“Wherever there’s a chimney, there you will find someone from Kuramae.”
– Meiji-era adage of unknown origin
From the wiki: “The Higher Industrial School, founded in 1881, was the predecessor of the Tokyo University of Engineering (founded in 1929). It was founded by the government of Japan as the Tokyo Vocational School, 14 years after the 1868 Meiji Restoration. To accomplish the quick catch-up to the West, the government expected this school to cultivate new modernized craftsmen and engineers and students were taught, among other vocational trades electrical engineering, paper manufacturing, textile production and seaweed production. Initially the school had a hard time recruiting students, because technical skills in Japan were traditionally handed down in Japan in an apprenticeship system [tsutomeboukou]. The Tokyo Vocational School was renamed Tokyo Technical School in 1890 and then Tokyo Higher Industrial School in 1901.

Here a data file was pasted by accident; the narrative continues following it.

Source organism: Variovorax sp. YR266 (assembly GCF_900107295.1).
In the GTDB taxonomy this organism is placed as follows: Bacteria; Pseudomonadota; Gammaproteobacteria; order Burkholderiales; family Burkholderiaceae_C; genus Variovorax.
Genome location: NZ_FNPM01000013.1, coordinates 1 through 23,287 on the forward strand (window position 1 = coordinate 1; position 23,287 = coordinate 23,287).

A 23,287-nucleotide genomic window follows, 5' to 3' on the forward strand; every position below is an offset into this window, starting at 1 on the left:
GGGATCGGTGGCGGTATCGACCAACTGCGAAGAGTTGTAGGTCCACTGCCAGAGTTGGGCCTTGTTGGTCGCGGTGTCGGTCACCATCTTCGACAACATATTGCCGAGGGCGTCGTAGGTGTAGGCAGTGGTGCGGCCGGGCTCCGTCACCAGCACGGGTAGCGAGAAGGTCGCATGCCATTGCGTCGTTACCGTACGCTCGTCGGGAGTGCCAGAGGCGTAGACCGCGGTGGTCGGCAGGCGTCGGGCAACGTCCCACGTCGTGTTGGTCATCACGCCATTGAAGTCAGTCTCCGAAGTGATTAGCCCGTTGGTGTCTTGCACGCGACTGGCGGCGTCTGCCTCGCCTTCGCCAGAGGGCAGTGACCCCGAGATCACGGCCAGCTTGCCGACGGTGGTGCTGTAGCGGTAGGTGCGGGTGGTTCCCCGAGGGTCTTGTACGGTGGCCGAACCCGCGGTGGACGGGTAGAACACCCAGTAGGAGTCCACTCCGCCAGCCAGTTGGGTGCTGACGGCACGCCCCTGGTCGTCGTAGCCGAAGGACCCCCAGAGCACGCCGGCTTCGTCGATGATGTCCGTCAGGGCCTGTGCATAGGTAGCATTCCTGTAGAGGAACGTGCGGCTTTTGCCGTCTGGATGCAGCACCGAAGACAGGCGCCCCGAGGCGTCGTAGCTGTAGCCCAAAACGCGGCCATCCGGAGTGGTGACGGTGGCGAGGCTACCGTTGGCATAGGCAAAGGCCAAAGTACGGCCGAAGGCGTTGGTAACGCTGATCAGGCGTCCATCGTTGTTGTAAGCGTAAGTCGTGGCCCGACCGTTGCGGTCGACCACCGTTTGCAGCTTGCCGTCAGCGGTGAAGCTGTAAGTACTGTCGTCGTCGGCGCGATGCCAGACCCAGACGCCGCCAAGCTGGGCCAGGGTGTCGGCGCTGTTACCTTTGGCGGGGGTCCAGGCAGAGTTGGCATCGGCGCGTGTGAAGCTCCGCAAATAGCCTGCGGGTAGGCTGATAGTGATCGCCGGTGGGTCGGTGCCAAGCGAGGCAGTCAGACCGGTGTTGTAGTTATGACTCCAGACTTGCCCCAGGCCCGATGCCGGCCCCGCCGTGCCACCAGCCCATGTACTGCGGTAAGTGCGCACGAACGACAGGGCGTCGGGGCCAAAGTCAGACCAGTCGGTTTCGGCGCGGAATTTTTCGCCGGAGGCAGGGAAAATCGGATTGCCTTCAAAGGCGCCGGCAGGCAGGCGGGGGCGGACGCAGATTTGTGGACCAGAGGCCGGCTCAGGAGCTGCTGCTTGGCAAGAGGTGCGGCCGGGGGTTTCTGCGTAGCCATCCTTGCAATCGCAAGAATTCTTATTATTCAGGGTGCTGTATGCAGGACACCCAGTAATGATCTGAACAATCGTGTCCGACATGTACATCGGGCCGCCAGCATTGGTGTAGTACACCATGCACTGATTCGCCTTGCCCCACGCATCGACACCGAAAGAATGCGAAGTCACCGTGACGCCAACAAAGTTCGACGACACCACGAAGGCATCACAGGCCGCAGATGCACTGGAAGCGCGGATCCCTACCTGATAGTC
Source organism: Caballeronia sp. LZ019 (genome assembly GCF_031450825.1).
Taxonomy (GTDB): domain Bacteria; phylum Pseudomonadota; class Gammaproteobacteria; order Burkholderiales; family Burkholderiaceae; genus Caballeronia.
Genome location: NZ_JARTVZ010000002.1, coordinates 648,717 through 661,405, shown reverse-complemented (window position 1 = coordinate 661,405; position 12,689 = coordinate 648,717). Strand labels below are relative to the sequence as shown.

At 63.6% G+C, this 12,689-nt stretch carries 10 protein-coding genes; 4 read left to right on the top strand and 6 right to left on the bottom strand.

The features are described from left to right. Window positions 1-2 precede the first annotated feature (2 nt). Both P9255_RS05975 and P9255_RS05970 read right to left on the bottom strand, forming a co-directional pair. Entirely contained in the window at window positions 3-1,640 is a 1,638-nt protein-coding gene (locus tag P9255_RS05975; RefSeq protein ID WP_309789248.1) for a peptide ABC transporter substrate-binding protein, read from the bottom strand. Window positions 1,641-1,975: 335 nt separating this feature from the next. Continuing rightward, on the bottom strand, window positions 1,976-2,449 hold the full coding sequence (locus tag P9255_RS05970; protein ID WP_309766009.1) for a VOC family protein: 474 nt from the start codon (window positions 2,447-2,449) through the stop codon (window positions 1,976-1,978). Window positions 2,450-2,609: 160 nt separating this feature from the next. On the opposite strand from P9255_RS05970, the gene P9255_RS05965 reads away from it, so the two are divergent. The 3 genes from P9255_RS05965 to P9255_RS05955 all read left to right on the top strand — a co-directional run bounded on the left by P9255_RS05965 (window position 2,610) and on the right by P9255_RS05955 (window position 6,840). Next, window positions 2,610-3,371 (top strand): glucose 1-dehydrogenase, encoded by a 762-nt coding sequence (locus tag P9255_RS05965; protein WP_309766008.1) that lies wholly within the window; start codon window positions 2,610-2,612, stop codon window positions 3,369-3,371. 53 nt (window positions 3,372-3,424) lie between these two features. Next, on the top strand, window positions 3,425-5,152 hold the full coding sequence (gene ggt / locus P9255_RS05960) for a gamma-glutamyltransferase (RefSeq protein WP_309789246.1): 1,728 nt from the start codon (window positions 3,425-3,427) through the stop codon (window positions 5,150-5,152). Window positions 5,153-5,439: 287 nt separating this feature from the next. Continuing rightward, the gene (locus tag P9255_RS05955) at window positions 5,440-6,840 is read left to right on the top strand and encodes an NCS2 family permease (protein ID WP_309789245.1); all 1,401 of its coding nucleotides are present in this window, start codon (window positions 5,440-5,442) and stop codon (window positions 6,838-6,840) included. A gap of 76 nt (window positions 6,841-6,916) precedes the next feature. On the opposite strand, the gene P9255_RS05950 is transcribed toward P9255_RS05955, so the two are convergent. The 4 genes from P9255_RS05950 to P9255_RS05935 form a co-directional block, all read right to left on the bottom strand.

“In its early days, the school was located in Kuramae where many craftsmens’ workshops had been since the feudal era. The buildings on the Kuramae campus were destroyed by the Great Kanto earthquake in 1923. In the following year, the Tokyo Higher Industrial School moved from Kuramae to the present site in Okayama, a south suburb of the Greater Tokyo Area.”